Springfield mental health advocates explain the impacts of social media on the brain, especially among young girls

SPRINGFIELD, Mo. (KY3) – The Wall Street Journal has revealed that Facebook researchers have repeatedly found Instagram to be toxic to teenage girls.

The newspaper reported on Tuesday that researchers at Facebook, which bought Instagram in 2012, have been conducting studies for three years on how the app affects its millions of young users.

Research has found that Instagram can harm mental health and body image, especially among teenage girls.

Provisionally licensed professional advisor Andrew Dilisio says that when an image gets a “like” on social media, your brain receives increased amounts of dopamine. This dopamine gives your brain a positive response. However, it also reinforces this behavior.

“What’s not helpful is that most of these photos are not based on reality because of the photo editors, because of the models and who knows which celebrities are posting photos that are not necessarily theirs. real life, ”says Dilisio. “You have these young teens who want the same sense of well-being and yet they are competing with people who always set the bar higher.”

Dilisio says this leads to a lot of comparisons between people using the app, which can lead to mental health issues and body dysmorphia.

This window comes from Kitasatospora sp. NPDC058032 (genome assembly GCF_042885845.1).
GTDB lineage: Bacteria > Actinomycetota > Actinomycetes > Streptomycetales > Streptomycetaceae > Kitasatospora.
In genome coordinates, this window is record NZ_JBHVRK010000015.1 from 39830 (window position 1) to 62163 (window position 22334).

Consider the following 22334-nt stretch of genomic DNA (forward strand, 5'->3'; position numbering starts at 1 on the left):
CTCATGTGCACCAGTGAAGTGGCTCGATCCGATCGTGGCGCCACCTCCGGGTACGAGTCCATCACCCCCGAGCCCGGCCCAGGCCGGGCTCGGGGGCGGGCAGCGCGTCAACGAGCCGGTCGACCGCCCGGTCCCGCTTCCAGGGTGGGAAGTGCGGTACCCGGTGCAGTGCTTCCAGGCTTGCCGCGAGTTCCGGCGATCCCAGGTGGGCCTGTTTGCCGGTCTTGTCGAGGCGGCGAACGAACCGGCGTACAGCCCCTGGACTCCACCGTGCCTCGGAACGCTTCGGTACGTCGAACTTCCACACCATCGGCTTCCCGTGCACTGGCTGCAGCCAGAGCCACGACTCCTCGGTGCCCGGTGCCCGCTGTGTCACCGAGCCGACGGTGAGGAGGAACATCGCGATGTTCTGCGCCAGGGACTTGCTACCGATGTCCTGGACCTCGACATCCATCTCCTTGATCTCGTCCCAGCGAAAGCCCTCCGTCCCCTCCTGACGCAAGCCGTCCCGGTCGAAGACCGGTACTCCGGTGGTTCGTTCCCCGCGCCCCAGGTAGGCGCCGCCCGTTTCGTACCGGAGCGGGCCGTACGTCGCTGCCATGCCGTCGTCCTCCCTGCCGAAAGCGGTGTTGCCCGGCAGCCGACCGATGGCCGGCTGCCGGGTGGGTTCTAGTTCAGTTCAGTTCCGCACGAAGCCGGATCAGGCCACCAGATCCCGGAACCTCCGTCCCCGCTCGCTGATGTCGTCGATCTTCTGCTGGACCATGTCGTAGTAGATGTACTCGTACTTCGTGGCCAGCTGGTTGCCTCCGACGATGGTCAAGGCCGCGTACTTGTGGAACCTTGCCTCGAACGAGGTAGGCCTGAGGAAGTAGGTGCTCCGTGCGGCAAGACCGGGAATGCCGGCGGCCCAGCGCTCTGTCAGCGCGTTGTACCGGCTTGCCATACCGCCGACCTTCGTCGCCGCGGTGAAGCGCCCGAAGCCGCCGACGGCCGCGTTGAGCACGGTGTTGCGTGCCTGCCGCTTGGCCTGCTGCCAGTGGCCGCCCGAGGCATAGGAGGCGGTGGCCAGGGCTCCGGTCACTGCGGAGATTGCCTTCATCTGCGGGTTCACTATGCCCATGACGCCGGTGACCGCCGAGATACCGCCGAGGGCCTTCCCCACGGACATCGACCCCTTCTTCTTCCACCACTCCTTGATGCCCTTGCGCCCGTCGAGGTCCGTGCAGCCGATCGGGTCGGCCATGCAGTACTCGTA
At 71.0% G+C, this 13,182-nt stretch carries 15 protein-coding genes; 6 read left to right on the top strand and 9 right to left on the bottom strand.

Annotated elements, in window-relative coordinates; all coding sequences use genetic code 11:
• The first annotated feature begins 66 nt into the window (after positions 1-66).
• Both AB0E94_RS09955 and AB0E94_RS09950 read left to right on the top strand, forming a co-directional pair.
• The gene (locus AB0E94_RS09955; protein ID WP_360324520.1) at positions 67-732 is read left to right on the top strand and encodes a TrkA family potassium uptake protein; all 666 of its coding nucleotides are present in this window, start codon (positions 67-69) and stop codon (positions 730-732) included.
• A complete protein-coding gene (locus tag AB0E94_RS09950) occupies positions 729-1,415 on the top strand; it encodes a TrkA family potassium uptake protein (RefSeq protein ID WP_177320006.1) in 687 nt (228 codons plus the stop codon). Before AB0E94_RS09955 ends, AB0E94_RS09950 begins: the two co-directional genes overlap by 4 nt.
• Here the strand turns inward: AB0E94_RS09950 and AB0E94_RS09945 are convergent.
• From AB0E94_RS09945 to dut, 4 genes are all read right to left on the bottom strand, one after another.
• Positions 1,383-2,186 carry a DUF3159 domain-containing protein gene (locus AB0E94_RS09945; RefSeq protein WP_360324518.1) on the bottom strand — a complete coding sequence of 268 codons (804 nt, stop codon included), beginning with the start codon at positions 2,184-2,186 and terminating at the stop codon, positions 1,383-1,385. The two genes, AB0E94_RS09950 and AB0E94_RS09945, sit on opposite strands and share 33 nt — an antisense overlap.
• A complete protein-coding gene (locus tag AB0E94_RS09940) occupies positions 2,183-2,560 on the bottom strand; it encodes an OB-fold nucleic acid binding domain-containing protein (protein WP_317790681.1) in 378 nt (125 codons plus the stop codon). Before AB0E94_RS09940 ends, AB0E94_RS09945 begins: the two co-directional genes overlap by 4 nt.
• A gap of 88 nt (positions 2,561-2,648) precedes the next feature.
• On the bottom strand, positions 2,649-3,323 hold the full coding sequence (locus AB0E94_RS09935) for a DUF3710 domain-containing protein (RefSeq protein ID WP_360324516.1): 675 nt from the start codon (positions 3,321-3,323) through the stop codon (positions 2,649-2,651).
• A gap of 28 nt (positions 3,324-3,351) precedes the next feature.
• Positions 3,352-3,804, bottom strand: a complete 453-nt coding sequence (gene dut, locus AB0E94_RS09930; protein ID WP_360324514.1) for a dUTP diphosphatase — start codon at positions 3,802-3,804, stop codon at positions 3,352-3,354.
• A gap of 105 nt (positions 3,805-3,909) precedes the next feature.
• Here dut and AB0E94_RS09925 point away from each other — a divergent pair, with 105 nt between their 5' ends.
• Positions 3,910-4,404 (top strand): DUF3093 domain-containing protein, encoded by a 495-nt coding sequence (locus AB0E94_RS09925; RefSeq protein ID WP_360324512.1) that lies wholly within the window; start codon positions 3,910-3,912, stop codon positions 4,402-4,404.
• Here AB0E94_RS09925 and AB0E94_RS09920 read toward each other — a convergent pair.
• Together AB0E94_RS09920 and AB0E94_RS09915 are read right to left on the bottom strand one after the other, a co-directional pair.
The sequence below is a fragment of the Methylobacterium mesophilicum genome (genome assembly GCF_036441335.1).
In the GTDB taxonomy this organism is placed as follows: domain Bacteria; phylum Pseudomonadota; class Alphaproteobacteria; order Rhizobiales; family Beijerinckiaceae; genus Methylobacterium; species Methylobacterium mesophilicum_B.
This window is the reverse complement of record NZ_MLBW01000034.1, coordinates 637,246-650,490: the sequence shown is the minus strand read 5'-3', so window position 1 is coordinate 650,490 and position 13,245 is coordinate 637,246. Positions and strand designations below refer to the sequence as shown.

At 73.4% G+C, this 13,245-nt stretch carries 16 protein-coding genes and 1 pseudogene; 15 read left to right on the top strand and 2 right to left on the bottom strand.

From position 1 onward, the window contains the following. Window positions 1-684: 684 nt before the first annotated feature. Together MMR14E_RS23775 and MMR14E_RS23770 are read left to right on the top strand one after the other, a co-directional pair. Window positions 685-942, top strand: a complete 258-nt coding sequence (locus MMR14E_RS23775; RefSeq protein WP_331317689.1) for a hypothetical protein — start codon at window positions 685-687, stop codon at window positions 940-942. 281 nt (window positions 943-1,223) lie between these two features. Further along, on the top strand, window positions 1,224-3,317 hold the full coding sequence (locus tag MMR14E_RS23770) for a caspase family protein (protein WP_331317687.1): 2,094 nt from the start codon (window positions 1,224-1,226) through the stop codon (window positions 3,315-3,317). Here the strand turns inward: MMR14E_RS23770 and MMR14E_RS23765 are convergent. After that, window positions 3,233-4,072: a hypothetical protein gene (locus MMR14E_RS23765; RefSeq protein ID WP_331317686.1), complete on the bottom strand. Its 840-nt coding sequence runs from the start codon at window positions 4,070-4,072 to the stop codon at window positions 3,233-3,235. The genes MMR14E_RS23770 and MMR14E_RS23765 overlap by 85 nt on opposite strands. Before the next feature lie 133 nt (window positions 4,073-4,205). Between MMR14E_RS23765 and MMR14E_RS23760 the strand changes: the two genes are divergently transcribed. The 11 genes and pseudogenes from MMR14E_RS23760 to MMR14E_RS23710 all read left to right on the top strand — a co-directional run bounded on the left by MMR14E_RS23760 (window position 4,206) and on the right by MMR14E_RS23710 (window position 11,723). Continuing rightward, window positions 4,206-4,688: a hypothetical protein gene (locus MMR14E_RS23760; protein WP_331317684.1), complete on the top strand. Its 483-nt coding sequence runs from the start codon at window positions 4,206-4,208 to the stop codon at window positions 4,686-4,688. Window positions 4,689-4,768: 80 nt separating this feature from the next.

One student, Marissa Okic, admits she didn’t feel safe using social media for these reasons.

“It would escalate into a really big depressive episode, and then I constantly compare myself to everyone I see, even on social media and in person,” Okic explains. “With some accounts, I tend to stop following and block and not watch them. “

Burrell’s Assistant Director of School Services Cristin Martinez says you start to develop your identity during these teenage years. For this reason, young people trust their peers to determine how much they are appreciated.

“Children who bully on social media or just in general are one and a half times more likely to think about suicide and the one who is bullied is twice as likely as their peers to think about suicide,” says Martinez.

Martinez says teens spend more than nine hours a day on their phones and on social media. However, according to Martinez, studies show the recommendation is only two hours a day.

Martinez says parents should set healthy limits and limit that screen time.

“Dinner is going to be a great time to put all of our appliances away and spend some time with the family,” Martinez said. “At night, let’s take a basket that we put all the phones in and charge them overnight so we’re not tempted to look at them. “

Martinez says that as models, parents should also limit their screen time. Martinez says it’s also important for parents to have honest and open conversations with their children about body image and social media.

Anyone experiencing a behavioral health crisis is encouraged to call the Burrell Crisis Line at 1-800-494-7355.

For non-crisis situations, if you need service, call 417-761-5000.

More information on Burrell’s Eating Disorder Services can be found here.

To report a correction or typo, please send an email [email protected]

Copyright 2021 KY3. All rights reserved.

About Deborah Wilson

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